Sodas are not good for you…

A woman I met some years ago, while I was travelling, was a really heavy addict – her drug of choice was Pepsi. It was interesting to see what impact it had on her, it was difficult for her to walk, she had eye problems, her joints were sore, and she had a lot of muscle pain, and so on… She HAD to have her cans of soda, or she got worse withdrawal symptoms – she woke up in the middle of the night, and had to drink a can of soda, then she could go back to sleep again. And she couldn’t walk almost the tiniest distance, her family had to go to the store for her, to get her sodas for her, because she couldn’t walk herself. It was an interesting study about the impact that food and drinks can have on us, and we still are doing it to ourselves, even though we know (and feel) that it’s not good for us. So, pay attention to what you eat and drink… it’s not only about Pepsi and Coke – read the ingredients list on your food, the shorter, the more natural, the better, sort of…

And here’s an article about another person, that even died from drinking too much Coca Cola:

Natasha Harris Coca-Cola addict died after drinking up to 18 PINTS of Coke a day for eight years

She suffered from a list of medical conditions, including a racing heart and ‘absent teeth’, which her family say had rotted out from Coke consumption. A mum-of-eight’s addiction to guzzling gallons of Coca Cola helped kill her, a coroner had ruled.

Natasha Harris downed up to 10 litres of the fizzy drink every day and got withdrawal symptoms if she ran out. Over an eight year period it’s estimated she had drunk more than 50,000 pints of Coke. The 30-year-old died from a cardiac arrest at her home in Invercargill in New Zealand on February 25, 2010.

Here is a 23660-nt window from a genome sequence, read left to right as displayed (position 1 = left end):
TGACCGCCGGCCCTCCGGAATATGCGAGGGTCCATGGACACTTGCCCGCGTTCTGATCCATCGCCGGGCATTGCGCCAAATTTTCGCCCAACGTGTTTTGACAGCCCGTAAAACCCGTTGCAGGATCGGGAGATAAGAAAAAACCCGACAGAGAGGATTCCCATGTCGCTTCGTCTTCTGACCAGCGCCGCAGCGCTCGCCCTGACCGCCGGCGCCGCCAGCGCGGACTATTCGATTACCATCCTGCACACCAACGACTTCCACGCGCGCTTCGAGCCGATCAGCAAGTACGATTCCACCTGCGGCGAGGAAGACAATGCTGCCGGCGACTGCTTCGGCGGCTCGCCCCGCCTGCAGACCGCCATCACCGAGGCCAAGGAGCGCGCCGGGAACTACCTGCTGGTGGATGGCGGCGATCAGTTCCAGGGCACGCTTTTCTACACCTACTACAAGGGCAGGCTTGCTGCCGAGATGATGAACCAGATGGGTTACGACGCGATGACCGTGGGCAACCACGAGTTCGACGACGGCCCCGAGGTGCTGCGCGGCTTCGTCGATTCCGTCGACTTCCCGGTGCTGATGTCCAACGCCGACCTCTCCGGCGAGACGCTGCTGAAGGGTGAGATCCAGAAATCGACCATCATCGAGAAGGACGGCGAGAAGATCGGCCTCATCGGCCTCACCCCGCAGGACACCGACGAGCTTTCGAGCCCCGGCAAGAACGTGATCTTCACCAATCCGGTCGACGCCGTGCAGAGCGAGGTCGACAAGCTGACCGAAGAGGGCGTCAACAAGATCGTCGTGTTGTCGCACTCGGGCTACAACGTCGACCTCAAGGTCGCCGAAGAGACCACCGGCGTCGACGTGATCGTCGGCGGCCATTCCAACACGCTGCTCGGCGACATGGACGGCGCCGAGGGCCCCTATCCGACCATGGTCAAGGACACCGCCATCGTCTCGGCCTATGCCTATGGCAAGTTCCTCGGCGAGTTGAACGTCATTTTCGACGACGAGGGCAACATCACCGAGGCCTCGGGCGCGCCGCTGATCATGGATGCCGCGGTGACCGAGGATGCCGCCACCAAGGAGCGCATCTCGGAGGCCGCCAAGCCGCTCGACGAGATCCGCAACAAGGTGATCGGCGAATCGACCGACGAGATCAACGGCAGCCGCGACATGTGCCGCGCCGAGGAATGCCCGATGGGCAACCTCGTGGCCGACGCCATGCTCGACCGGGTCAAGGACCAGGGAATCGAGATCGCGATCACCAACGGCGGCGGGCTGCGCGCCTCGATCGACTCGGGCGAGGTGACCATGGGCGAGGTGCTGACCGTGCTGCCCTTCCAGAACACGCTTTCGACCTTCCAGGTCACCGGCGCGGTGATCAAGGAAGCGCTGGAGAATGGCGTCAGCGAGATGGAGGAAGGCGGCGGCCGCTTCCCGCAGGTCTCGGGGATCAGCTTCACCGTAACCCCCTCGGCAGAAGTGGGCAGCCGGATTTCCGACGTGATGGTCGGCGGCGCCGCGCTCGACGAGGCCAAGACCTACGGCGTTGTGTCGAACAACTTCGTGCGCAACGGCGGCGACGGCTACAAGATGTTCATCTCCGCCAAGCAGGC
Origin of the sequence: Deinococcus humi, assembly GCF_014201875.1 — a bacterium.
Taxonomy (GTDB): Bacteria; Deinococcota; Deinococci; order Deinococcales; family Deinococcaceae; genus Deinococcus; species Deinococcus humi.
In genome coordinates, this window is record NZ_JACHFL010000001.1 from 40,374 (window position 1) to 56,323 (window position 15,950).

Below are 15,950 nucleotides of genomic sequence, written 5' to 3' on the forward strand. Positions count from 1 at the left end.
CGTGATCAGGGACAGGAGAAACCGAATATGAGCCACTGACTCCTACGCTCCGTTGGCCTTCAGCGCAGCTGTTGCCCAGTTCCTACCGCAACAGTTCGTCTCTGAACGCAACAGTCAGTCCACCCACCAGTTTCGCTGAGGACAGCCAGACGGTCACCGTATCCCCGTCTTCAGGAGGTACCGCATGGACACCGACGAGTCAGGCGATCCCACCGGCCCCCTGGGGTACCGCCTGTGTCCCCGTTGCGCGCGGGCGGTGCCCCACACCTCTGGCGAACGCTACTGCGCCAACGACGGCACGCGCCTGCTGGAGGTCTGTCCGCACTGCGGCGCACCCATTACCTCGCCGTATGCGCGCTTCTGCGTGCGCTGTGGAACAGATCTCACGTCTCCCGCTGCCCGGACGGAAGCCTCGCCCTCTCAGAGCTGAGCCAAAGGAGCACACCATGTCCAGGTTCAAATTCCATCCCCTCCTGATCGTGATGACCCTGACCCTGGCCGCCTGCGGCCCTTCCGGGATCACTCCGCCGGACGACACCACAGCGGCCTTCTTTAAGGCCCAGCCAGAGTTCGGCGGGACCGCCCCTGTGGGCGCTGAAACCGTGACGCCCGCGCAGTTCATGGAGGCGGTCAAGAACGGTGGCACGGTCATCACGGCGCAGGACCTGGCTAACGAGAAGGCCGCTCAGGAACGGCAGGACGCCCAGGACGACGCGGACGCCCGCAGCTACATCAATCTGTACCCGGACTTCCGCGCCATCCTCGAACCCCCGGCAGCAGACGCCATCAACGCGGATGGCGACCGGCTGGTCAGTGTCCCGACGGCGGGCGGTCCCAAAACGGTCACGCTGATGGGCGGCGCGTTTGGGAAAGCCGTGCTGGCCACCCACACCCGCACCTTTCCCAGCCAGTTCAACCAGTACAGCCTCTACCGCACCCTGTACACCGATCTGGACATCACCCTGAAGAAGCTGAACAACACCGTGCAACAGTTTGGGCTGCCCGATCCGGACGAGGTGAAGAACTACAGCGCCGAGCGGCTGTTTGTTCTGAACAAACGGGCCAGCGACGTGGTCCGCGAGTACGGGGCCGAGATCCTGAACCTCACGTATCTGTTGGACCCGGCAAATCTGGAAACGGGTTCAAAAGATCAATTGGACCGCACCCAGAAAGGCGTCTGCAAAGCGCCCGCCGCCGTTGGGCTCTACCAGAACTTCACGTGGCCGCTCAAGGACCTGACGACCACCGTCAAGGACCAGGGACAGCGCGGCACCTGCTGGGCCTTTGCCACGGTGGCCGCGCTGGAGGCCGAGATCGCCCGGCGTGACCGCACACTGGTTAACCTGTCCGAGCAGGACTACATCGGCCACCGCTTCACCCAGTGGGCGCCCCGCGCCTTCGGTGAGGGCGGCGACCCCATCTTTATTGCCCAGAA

Her partner, Christopher Hodgkinson, found her on the toilet, slumped against the wall gasping for air.Her family said they were shocked because labels on the bottles do not contain warnings about the possibility of getting hooked on the drink.

Coca Cola argued the huge quantities of Coke that Harris drank every day could not be proven to have contributed to her death.

However in findings released today, coroner David Crerar said the woman would not have died if it wasn’t for her dependence on the drink. Reacting to the ruling bosses at the multi-national drinks company said they were “disappointed” it had focus on her consumption of the fizzy drink.

Downing almost 18 pints a day is equal to more than twice the recommended safe daily limit of caffeine and almost one kilogram of sugar.

Coroner David Crerar said: “I find that, when all of the available evidence is considered, were it not for the consumption of very large quantities of Coke by Natasha Harris, it is unlikely that she would have died when she died and how she died.”

In the months leading up to her death her health had deteriorated, her partner said. Christopher told an earlier hearing: “She had no energy and was feeling sick all the time … She would get up and vomit in the morning.” He said her Coke habit had become an addiction: “She would get moody and get headaches if she didn’t have any Coke and also feel low in energy. “She had been drinking a lot of Coca-Cola over the past seven or eight years,” he said. He added: “I didn’t ever think about the Coke. I never considered it would do any harm to a person. “It’s just a soft drink, just like drinking water. I didn’t think a drink’s going to kill you.”

Vivien Hodgkinson, Christopher’s mother, said she got “withdrawal symptoms” if her Coke ran out and would go “crazy” if she ran out of the drink. The family did not consider Coke was harmful because its labels do not contain warning signs. Harris suffered from a list of medical conditions, including a racing heart and ‘absent teeth’, which her family say had rotted out from Coke consumption. They claim the drink also ruined her children’s teeth, with at least one of her kids being born without enamel on their teeth.

Dr Dan Mornin told the coroner Natasha probably had severe hypokalemia, a lack of potassium in the blood, relating to excessive consumption of soft drink. He said although it was difficult to confirm this from post-mortem tests, it was consistent with her symptoms of tiredness and lack of strength and other cases of heavy soft-drink consumers. He added it was likely the vomiting was due to too much caffeine, medically known as caffeine toxicity.

In a statement Coca Cola said: “The Coroner acknowledged that he could not be certain what caused Ms Harris’ heart attack. Therefore we are disappointed that the Coroner has chosen to focus on the combination of Ms Harris’ excessive consumption of Coca-Cola, together with other health and lifestyle factors, as the probable cause of her death. This is contrary to the evidence that showed the experts could not agree on the most likely cause”.

January 2020
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